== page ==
This fixed assets to net worth ratio calculator measures the solvency of a company by finding the proportion of the net fixed assets against its net worth. There is more info about the formula applied below the tool.
How does this fixed assets to net worth ratio calculator work?
The algorithm behind this fixed assets to net worth ratio calculator applies the formula explained below:
FANW = Net fixed assets / Net worth
Fixed assets consist of plants, properties or equipment.
Net worth refers to the difference between the total assets figure and the liabilities of an entity. More specifically:
In case of a business, the net worth is calculated as thetotal assets minus total liabilities, as presented in the balance sheet.
Typically assets consist of:
While liabilities include:
In case of an individual net worth is obtained by subtracting its debts and liabilities owed from total assets owned.
Personal assets include:
- Cash in bank
- Personal investments
- Value of house in case if sold
- Value of autos if sold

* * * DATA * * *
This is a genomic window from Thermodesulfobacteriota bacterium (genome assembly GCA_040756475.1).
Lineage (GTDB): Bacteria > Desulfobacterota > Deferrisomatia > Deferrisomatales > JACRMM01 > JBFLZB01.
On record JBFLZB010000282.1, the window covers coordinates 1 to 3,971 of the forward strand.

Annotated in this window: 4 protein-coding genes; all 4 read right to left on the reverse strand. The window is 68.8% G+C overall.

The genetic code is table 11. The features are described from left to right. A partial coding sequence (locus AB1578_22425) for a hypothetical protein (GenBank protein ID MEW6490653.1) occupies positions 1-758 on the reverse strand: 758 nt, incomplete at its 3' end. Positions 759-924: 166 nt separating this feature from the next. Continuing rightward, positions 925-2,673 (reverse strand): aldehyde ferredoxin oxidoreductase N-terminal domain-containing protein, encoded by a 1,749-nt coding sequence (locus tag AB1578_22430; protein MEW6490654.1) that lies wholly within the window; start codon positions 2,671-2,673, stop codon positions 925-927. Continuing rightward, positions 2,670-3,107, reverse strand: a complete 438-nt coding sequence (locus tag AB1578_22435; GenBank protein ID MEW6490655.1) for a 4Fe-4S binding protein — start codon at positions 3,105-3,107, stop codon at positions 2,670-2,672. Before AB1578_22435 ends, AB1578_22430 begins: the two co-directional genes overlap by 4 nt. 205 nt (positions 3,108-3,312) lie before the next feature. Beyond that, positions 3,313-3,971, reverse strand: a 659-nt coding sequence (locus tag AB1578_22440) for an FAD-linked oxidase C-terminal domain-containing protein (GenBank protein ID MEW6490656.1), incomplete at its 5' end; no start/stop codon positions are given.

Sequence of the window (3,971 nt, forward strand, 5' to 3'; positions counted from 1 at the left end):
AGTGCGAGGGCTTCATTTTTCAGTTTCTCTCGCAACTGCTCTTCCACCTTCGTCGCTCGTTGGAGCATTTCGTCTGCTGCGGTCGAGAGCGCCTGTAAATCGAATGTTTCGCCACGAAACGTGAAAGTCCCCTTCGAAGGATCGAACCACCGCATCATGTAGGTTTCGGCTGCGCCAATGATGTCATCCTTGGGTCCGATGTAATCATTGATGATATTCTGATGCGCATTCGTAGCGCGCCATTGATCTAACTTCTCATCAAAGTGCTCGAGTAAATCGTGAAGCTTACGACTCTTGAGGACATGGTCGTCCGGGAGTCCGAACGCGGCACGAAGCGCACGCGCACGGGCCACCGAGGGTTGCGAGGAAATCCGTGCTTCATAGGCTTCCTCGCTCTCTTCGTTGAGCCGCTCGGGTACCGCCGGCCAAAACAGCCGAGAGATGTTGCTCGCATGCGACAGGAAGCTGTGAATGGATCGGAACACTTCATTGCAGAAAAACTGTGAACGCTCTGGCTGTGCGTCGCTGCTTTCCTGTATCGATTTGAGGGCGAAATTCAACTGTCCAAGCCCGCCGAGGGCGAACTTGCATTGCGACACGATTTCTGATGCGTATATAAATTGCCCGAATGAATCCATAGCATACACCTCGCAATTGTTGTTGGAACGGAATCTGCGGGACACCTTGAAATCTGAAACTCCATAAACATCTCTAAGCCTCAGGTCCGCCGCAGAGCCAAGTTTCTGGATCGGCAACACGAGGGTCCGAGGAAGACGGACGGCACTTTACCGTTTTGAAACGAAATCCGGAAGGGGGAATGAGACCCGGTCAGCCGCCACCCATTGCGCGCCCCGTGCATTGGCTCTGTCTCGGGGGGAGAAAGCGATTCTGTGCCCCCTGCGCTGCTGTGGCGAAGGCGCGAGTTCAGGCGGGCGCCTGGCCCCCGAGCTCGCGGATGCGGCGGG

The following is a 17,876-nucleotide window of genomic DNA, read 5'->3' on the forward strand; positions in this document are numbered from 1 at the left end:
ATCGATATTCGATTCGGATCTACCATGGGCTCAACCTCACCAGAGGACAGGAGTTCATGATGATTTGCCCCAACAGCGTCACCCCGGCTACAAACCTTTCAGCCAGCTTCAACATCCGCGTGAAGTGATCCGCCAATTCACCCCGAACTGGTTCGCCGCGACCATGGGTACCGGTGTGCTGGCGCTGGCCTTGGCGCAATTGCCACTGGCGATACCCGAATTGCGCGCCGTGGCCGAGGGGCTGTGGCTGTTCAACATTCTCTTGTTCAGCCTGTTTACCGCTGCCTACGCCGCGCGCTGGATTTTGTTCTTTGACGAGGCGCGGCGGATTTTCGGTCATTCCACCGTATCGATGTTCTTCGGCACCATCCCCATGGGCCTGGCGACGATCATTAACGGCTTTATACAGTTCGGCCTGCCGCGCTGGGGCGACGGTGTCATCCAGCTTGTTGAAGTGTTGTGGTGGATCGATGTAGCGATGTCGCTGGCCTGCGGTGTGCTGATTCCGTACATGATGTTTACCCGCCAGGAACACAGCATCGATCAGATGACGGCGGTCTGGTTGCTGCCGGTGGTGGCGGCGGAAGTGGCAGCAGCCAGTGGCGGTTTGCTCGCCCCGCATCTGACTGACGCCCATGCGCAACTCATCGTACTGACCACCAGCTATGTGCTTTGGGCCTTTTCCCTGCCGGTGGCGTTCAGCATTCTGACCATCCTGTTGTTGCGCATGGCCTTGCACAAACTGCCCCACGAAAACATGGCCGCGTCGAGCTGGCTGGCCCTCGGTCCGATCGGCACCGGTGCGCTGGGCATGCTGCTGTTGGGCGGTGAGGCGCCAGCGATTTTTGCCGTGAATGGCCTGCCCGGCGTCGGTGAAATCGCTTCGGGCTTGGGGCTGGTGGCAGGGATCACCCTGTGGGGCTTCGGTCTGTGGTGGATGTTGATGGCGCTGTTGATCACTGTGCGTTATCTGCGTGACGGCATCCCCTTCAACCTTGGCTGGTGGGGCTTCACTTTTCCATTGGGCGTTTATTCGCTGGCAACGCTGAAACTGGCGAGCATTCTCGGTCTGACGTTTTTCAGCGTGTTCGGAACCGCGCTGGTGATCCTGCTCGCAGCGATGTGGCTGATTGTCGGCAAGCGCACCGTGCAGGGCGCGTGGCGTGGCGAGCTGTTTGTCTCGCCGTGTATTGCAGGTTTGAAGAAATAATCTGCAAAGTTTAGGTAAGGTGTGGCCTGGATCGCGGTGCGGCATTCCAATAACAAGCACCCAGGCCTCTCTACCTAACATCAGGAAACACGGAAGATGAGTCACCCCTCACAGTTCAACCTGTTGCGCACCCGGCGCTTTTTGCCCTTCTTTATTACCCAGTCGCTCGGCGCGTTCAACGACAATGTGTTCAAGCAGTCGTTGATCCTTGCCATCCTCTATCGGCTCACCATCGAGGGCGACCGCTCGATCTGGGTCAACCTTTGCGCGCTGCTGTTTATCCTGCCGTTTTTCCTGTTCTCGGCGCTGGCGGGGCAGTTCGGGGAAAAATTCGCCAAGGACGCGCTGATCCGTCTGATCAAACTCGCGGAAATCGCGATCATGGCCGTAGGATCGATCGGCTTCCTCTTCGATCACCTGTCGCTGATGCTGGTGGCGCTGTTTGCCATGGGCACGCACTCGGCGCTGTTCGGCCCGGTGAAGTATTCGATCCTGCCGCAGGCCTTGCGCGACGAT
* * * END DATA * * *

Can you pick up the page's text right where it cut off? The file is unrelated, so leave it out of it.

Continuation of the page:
- Value of jewelry, furnishings or of any other valuable objects if sold.
Debts may include:
- Mortgage debt
- Personal loan
-Credit card negative balance
In the specialty literature, net worth is often referred to as thecapital employed (CE). This is usually calculated as:
CE = (Equity share capital + Preference share capital + Value of reserves + Long term liabilities) - Fictitious assets
The interpretation of the fixed assets to net worth ratio level
A ratio equal or greater than 0.75 (75%) is interpreted as a negative signal that the entity in question is vulnerable because of a low solvency level, while a value below the given limit is considered acceptable. However please note that the fixed assets term may be interpreted in different ways from one standard to another.
Example of FANW ratio calculation
Let’s assume that a supermarket has the following simplified situation:
Net fixed assets of $1,000,000
Net worth of $1,500,000
In this case the FANW ratio is $1,000,000 / $1,500,000 is 0.67 (66.67%).29 Apr, 2015 | 0 comments